Lieutenant Lincoln Hoshino has been a field officer for the last 18 years of his career in the Beverly Hills Police Department (BHPD). For the last three years, Hoshino has acted as the BHPD’s media relations manager.
Highlights: Overall in the U.S., do you feel that police departments are harsher on racial minorities?
Lieutenant Lincoln Hoshino: Absolutely not. I don’t believe that police departments are harsher on certain racial minorities than others. It’s entirely dependent on the population that they police.
Highlights: Do you believe that the media has an impact on the general population’s perception of the police?
Hoshino: I believe it has tremendous weight with the community and I believe that news media outlets need to have responsible reporting and provide fair and balanced reports on these types of incidents. And I really believe it depends on what news media outlet you watch: whether or not the reporting is fair or balanced, and some of it is and some of it isn’t and I’m sure it’s skewed both ways.
Highlights: Has the BHPD’s relationship with the community changed as a result of these incidents across the nation?
Hoshino: I don’t believe that our relationship with our community has changed whatsoever. We run a clear and transparent department here and certainly the community wouldn’t stand for it and neither would we as a department.
Highlights: Can you explain, from a police officer’s perspective, what it takes to make that judgment call, whether to use force or not in certain situations?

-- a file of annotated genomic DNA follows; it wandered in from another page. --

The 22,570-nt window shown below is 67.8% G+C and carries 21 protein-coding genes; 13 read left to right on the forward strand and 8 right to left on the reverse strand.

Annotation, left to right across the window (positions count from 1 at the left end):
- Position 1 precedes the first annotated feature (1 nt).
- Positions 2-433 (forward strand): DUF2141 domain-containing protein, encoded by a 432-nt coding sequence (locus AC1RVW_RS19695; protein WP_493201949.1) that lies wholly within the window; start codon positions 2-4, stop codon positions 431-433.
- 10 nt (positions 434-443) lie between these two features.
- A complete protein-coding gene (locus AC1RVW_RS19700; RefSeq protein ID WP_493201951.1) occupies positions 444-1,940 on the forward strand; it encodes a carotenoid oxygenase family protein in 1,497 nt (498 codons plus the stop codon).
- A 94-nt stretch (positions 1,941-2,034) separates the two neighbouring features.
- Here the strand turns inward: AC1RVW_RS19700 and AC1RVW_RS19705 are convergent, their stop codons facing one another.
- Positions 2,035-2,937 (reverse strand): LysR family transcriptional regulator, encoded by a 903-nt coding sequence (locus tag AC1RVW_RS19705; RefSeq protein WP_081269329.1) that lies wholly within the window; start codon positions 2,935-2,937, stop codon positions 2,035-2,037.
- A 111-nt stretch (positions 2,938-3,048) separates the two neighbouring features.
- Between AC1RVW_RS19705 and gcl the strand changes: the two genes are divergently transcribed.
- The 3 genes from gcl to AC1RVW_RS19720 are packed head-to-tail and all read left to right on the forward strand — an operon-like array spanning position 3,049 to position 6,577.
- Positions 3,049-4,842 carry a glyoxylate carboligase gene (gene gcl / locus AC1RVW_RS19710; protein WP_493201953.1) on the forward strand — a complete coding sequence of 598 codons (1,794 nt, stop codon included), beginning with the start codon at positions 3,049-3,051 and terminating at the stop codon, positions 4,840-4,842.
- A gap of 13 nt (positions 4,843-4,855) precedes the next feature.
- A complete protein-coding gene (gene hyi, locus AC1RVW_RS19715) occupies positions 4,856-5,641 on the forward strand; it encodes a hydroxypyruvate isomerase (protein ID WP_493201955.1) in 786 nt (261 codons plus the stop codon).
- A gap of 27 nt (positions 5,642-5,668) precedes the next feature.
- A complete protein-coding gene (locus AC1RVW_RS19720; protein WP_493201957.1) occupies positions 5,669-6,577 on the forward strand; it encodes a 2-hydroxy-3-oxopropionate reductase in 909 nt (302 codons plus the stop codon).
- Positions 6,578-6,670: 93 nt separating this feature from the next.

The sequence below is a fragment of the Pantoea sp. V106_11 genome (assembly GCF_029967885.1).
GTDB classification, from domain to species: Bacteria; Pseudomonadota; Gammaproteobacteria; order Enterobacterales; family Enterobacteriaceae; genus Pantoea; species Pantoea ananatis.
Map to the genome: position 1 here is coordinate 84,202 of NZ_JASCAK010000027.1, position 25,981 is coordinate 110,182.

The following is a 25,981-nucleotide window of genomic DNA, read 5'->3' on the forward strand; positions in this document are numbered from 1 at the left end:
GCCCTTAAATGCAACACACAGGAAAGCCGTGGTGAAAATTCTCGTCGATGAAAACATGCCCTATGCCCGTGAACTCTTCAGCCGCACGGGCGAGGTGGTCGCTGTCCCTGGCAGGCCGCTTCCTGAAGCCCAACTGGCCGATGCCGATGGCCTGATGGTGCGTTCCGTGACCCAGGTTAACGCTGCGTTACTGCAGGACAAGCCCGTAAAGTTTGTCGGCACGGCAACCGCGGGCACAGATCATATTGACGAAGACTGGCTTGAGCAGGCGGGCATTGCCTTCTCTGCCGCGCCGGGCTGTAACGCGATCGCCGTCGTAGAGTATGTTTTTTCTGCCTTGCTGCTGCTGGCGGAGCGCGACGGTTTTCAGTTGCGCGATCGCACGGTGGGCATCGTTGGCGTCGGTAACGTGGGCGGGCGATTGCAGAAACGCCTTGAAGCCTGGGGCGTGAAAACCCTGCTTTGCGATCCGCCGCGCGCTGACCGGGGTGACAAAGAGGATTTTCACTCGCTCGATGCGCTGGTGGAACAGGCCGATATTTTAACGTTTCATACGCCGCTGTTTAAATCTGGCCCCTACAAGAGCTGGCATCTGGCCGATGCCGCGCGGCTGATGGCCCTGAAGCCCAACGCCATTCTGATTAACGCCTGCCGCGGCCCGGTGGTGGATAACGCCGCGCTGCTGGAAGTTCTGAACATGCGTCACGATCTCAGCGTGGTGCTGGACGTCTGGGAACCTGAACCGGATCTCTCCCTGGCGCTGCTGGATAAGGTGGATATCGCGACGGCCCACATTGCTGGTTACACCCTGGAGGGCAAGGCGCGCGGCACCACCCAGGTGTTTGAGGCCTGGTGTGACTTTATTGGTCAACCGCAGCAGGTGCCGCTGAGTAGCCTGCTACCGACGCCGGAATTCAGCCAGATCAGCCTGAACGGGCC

Hoshino: It’s a part of the job, unfortunately, and sometimes we need to use force to take people into custody to do our job. Police officers in the field are reactive. And their reaction is based on what the suspect or the person that they’re dealing with does, when it comes to the use of force.
Highlights: How do you feel about the violent protesters in Baltimore?
Hoshino: Well, I don’t believe that violence is ever the answer to anything and when they speak of these rioters doing what they’re doing, I don’t believe that that’s a very constructive way of solving any problems. It just creates more problems.
Highlights: Have the citizens’ ability to record police on duty at all change the way the BHPD operates?
Hoshino: The role of social media to the police department does not change the way we do things. Everything is transparent. We are probably one of the first police agencies to have in-car videos in our police cars. So our officers are used to having that out there. You know social media is a part of society now and it’s a reality and we handle business the way we do, in a fair and professional manner, and there shouldn’t be any problems.
To read Highlight’s take on police brutality click here: http://beverlyhighlights.com/2015/05/03/beverly-students-opinions-on-police/